Title:
CABLE LIGHTING SYSTEM FOR CABLE TRACING AND METHOD
Kind Code:
A1


Abstract:
A cable includes a waveguide with a lighting system removeably attached to it. The lighting system includes a plurality of light emitters extending along the waveguide and connected together with conductive lines. The lighting system also includes light emitter connectors which can be engaged with a power source to activate the light emitters. The activation of the light emitters is useful in cable tracing because it indicates where the waveguide extends.



Inventors:
North, Todd (Maricopa, AZ, US)
Application Number:
11/925674
Publication Date:
08/21/2008
Filing Date:
10/26/2007
Primary Class:
International Classes:
G09F9/33
View Patent Images:



Primary Examiner:
MACCHIAROLO, LEAH SIMONE
Attorney, Agent or Firm:
GREG L. MARTINEZ (TEMPE, AZ, US)
Claims:
1. A method, comprising: providing a waveguide with cable connectors connected to opposed ends; and providing a lighting system so it is carried by the waveguide, the lighting system including three or more light emitters connected together with conductive lines; wherein at least one of the light emitters is spaced from the cable connectors.

2. The method of claim 1, further including positioning at least one of the light emitters between the other light emitters.

3. The method of claim 1, further including operatively coupling at least one light emitter connector to the light emitters.

4. The method of claim 3, wherein the number of light emitter connectors is greater or less than the number of light emitters.

5. The method of claim 1, further including positioning a light emitter connector between one of the cable connectors and the light emitters.

6. The method of claim 1, further including positioning a light emitter connector between adjacent light emitters.

7. The method of claim 1, further including attaching the lighting system to the waveguide with an adhesive piece.

8. A method, comprising: providing a waveguide; and positioning a lighting system having a plurality of light emitters on the waveguide, the lighting system being removeably carried by the waveguide.

9. The method of claim 8, wherein the lighting system operates when it is attached to and detached from the waveguide.

10. The method of claim 8, further including positioning at least one of the light emitters away from opposing ends of the waveguide.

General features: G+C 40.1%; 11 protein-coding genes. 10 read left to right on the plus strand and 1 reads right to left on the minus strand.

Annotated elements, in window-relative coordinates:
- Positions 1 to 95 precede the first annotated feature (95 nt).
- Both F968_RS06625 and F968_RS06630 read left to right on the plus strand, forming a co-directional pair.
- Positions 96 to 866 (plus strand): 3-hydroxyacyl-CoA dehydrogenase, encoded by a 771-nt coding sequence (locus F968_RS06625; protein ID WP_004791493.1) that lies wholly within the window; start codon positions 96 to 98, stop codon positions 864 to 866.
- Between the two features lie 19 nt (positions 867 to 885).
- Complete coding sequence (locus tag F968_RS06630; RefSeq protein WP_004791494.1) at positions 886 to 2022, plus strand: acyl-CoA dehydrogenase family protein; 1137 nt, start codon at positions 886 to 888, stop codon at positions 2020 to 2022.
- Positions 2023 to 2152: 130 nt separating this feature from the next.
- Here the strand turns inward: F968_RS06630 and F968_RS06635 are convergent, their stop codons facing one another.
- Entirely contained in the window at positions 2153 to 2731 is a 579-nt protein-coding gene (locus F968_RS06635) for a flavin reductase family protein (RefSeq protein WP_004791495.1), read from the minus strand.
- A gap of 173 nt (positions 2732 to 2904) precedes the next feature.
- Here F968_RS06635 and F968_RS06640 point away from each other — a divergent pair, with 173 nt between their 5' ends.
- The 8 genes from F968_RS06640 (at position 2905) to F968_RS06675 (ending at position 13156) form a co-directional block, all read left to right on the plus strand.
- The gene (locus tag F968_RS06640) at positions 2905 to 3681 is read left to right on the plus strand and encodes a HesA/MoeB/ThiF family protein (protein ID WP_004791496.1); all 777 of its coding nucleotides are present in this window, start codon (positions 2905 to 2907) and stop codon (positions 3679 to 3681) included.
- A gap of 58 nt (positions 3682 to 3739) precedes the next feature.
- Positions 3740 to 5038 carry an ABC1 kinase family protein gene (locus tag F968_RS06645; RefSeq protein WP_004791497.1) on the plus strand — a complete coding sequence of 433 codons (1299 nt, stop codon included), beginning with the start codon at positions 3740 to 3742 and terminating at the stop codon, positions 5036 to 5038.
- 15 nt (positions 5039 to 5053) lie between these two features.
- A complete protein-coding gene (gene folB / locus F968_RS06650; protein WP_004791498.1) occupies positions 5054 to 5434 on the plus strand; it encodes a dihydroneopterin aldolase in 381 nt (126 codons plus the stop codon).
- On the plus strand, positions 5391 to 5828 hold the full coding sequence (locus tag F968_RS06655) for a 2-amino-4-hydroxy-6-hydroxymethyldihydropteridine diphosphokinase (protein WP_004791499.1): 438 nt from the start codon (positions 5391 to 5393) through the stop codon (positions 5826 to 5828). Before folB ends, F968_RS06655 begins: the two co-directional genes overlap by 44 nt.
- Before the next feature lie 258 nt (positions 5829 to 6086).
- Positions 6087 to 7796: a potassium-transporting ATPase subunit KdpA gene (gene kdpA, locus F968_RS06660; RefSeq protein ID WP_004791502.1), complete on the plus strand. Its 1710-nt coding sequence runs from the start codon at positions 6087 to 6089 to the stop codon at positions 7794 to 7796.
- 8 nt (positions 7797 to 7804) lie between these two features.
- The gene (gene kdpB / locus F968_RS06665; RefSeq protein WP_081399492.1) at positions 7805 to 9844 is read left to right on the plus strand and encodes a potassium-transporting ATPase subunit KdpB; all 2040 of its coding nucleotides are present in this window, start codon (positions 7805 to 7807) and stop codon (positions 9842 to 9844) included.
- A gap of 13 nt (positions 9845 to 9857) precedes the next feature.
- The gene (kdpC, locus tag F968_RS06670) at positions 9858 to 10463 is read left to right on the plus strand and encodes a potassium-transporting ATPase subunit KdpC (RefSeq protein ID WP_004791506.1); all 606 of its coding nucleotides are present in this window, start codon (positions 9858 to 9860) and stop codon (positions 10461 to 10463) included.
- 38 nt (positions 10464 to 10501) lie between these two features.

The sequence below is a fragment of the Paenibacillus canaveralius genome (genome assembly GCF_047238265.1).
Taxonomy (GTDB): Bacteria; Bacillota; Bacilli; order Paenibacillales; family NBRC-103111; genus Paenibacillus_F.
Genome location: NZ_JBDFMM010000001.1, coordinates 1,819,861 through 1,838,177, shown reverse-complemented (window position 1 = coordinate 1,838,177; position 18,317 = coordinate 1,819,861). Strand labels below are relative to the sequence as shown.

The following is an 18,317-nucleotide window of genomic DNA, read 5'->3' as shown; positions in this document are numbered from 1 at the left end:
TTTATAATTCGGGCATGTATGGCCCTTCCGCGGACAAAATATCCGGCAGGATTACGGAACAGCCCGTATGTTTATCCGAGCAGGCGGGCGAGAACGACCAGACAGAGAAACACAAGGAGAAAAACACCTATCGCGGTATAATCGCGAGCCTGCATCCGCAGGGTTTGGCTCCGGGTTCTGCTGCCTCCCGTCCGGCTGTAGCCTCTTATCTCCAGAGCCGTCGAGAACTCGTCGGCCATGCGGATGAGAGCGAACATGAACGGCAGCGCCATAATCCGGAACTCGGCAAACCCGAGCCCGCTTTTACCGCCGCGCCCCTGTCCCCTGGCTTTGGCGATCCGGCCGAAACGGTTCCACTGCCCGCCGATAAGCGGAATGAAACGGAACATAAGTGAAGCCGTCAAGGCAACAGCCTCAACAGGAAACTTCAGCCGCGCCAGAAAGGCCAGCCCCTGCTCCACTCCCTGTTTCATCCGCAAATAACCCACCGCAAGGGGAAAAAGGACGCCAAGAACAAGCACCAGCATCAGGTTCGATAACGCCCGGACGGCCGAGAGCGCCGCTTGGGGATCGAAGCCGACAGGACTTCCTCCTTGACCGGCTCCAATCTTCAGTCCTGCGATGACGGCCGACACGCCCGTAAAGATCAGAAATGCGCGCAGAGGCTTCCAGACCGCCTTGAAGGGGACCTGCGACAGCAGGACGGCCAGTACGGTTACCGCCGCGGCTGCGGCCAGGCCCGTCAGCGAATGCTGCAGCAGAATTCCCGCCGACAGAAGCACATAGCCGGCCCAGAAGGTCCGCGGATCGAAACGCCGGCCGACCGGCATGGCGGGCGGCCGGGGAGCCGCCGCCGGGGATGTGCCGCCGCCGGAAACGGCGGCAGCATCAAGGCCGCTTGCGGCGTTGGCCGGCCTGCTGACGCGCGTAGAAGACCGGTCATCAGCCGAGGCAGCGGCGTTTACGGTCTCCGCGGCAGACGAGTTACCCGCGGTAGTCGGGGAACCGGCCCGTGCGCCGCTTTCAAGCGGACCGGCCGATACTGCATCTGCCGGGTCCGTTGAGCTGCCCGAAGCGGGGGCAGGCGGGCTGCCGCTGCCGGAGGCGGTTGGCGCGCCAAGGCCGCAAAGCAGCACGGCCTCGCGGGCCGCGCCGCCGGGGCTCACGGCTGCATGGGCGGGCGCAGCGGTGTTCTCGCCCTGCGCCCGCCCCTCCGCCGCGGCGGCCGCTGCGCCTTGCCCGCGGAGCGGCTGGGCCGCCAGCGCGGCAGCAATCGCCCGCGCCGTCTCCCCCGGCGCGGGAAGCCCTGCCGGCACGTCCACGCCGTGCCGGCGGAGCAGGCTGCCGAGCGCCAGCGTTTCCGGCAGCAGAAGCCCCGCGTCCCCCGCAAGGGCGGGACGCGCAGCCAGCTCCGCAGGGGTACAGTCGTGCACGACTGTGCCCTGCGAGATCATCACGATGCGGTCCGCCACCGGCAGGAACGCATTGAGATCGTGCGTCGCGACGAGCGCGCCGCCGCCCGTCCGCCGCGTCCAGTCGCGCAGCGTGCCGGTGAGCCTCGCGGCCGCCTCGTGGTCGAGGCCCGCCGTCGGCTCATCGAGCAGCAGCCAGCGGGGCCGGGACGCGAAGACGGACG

11. The method of claim 8, further including providing a flexible support structure which carries the light emitters.

12. The method of claim 11, further including extending the light emitters through the support structure.

13. The method of claim 11, further including providing conductive lines carried by the support structure, the conductive lines connecting the light emitters together.

14. The method of claim 13, further including connecting a light emitter connector to the conductive lines.

15. A method, comprising: providing a waveguide having a characteristic impedance between about 50 ohms and 100 ohms; and positioning a lighting system so it is carried by the waveguide, the lighting system including a plurality of light emitters; wherein at least one of the light emitters is spaced from an end of the waveguide.

16. The method of claim 15, further including providing a support structure which carries the light emitters.

17. The method of claim 15, wherein the lighting system is removeably carried by the waveguide.

18. The method of claim 15, further including providing conductive lines which connect the light emitters together.

19. The method of claim 15, further including providing one or more light emitter connectors operatively coupled with the light emitters.

20. The method of claim 19, wherein the number of light emitter connectors is greater or less than the number of light emitters.

Description:

CROSS-REFERENCE TO RELATED APPLICATIONS